Get Fit

“The trouble with running is that by the time you realize you’re not in shape for it, it’s too far to walk back.” -Franklin Jones
Running is probably one of (if not the) cheapest sports to take up. You don’t need a fancy bicycle, or a gym membership, or nineteen DVDs with rubber-bands and weights and balls and god knows what else, to get started. All you really need are sneakers, and clothes that you probably already own. If running isn’t for you though–there are still plenty of options to look into!
Get Fit
The most basic, and important, piece of ‘equipment’ for running, jogging, walking, even bicycling and weight training, are your shoes. While the ones shown above are directed at running, they do offer suggestions for what you should look for in a shoe if running isn’t your tempo. From top to bottom:
  • Adidas Supernova Glide 6: This shoe seems to offer the best cushioning, with the most support, in a lightweight shoe. Running shoes are all about finding that sweet spot of support + cushioning without being too heavy and cumbersome. Running is hard enough to begin with, so there’s no need to add big clunky shoes that weigh you down. These babies keep your run smooth and easy while preventing injury to joints.
  • Nike LunarEclipse 4: Reviews call this shoe a ‘tweener’ as in, between high stability and softness, which can be a good thing if you’re not looking to sacrifice either of those traits. Notably, these shoes prevent pronation, or the rolling of your food to the inside which can do a number on your ankles.
  •  Brooks Ravenna 5: These babies are all about stability, and most reviewers describe them as having a ‘peppy’ ride. By limiting the ‘softness’ in a shoe, you bounce off the ground faster in your cycle. These would be ideal if you don’t have any joint problems or a history of injuries.
  • Asics Gel-Kayano 20: Asics are notoriously popular with runners because they offer a lot of cushioning and support without weighing you down. These are no different and continue to improve upon that model with extra cushioning on the top layer, and  bottom layers of foam that respond to the road to keep your run from feeling ‘spongy. The best of both worlds!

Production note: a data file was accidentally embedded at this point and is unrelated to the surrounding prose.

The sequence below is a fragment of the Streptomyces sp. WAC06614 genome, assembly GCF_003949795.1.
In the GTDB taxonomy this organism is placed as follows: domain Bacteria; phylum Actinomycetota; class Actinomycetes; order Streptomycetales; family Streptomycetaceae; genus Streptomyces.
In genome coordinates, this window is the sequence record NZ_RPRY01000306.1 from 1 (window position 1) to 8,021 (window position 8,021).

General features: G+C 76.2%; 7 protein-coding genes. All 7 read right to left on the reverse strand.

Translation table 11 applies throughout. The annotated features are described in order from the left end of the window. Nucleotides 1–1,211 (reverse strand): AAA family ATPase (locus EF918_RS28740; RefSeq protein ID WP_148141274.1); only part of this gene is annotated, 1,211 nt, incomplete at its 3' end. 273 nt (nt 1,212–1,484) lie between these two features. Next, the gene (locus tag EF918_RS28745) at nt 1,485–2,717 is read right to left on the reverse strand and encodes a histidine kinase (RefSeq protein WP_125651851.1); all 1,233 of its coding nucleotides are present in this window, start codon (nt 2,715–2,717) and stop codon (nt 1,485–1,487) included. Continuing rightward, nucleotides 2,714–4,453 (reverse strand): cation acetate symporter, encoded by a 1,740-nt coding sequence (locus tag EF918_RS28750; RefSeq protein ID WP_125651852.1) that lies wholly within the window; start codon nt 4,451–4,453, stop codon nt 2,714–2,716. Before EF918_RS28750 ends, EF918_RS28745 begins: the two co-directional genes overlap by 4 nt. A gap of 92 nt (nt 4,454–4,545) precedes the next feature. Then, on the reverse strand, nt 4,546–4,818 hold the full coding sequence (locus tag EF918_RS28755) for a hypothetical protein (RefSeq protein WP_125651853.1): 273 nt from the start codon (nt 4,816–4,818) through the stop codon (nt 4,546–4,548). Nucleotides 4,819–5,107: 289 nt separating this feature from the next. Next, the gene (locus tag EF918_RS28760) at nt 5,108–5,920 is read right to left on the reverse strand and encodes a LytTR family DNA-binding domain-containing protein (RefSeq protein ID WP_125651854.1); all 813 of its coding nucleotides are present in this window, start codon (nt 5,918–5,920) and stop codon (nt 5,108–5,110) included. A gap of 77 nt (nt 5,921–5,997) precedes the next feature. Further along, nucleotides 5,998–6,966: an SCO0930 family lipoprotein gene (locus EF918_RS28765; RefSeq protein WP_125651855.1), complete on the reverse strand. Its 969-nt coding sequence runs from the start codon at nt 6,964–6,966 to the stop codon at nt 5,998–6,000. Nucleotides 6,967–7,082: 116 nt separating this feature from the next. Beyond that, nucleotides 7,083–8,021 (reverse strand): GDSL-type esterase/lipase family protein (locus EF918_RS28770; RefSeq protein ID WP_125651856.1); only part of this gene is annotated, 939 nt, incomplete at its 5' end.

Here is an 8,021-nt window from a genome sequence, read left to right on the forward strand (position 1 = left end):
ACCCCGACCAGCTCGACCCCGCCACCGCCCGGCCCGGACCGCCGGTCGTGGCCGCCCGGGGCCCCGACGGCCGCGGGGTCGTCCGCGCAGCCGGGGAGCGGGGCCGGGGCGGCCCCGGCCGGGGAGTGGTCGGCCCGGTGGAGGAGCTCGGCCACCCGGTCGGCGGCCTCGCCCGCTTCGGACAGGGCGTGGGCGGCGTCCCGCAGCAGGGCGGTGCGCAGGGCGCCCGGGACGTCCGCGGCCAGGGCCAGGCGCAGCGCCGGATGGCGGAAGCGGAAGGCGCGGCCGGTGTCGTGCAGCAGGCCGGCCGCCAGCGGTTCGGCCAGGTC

• Hoka One Conquest: This shoe is 100% devoted to cushioning, as you can tell from all those layers underfoot. The curve towards the toe prevents your run from feeling too cumbersome thanks to all that aforementioned foam. These would be ideal if you tend to overpronate in your stride and need a lot of cushioning.
  • Under Armour Speedform Apollo: These shoes demonstrate Under Armour’s attention to fabrics with a super sleek, seamless look. They’re good if you’re aiming to cut down on time for a race, or stick to treadmills indoors, but might not be ideal if running in the great outdoors is your preferred terrain.

While sneakers are without a doubt the most important part of the sport, other apparel choices can be a fun, personal addition to your workout. I stick with my under armour cold gear running tights in the winter, but bright shorts can liven up the routine when temperatures rise. I also adore my super soft hoodies, and t-shirts that I either steal from Jordan or buy in colors I love. Finally, some shirts benefit charities near and dear to my heart–like the Wounded Warrior Project, or the one I own devoted to the Boston Marathon Charity. So shop around and find something that makes you happy, or inspires you, when you wear it! Colors, prints, and sayings can make a run, jog, walk, or bike ride all the more fun. Lastly, you might want to invest in an arm band to hold your iPhone, headphones that will stay put, and a water bottle to hold plenty of water! Happy running!

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